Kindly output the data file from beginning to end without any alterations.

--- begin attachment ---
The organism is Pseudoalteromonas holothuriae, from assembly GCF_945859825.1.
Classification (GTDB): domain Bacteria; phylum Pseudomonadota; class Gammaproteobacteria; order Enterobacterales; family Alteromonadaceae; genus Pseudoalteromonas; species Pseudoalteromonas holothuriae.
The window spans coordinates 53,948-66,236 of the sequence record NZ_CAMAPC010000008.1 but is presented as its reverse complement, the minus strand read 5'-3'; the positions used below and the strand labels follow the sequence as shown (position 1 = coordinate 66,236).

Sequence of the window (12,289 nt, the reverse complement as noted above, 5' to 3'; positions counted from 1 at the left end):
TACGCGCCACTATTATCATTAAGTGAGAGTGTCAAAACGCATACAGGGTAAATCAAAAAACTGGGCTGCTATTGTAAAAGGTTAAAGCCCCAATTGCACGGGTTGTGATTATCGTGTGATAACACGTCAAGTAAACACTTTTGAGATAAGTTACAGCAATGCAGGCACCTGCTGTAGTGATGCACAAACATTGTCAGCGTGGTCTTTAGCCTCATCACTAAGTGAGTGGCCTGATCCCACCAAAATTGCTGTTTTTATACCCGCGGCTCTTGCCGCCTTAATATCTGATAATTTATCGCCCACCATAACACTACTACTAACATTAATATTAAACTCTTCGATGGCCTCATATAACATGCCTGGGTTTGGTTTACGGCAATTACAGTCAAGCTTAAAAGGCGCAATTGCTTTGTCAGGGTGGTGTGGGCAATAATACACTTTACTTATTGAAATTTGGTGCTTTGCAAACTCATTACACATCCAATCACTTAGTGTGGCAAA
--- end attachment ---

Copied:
The organism is Pseudoalteromonas holothuriae, from assembly GCF_945859825.1.
Classification (GTDB): domain Bacteria; phylum Pseudomonadota; class Gammaproteobacteria; order Enterobacterales; family Alteromonadaceae; genus Pseudoalteromonas; species Pseudoalteromonas holothuriae.
The window spans coordinates 53,948-66,236 of the sequence record NZ_CAMAPC010000008.1 but is presented as its reverse complement, the minus strand read 5'-3'; the positions used below and the strand labels follow the sequence as shown (position 1 = coordinate 66,236).

Sequence of the window (12,289 nt, the reverse complement as noted above, 5' to 3'; positions counted from 1 at the left end):
TACGCGCCACTATTATCATTAAGTGAGAGTGTCAAAACGCATACAGGGTAAATCAAAAAACTGGGCTGCTATTGTAAAAGGTTAAAGCCCCAATTGCACGGGTTGTGATTATCGTGTGATAACACGTCAAGTAAACACTTTTGAGATAAGTTACAGCAATGCAGGCACCTGCTGTAGTGATGCACAAACATTGTCAGCGTGGTCTTTAGCCTCATCACTAAGTGAGTGGCCTGATCCCACCAAAATTGCTGTTTTTATACCCGCGGCTCTTGCCGCCTTAATATCTGATAATTTATCGCCCACCATAACACTACTACTAACATTAATATTAAACTCTTCGATGGCCTCATATAACATGCCTGGGTTTGGTTTACGGCAATTACAGTCAAGCTTAAAAGGCGCAATTGCTTTGTCAGGGTGGTGTGGGCAATAATACACTTTACTTATTGAAATTTGGTGCTTTGCAAACTCATTACACATCCAATCACTTAGTGTGGCAAA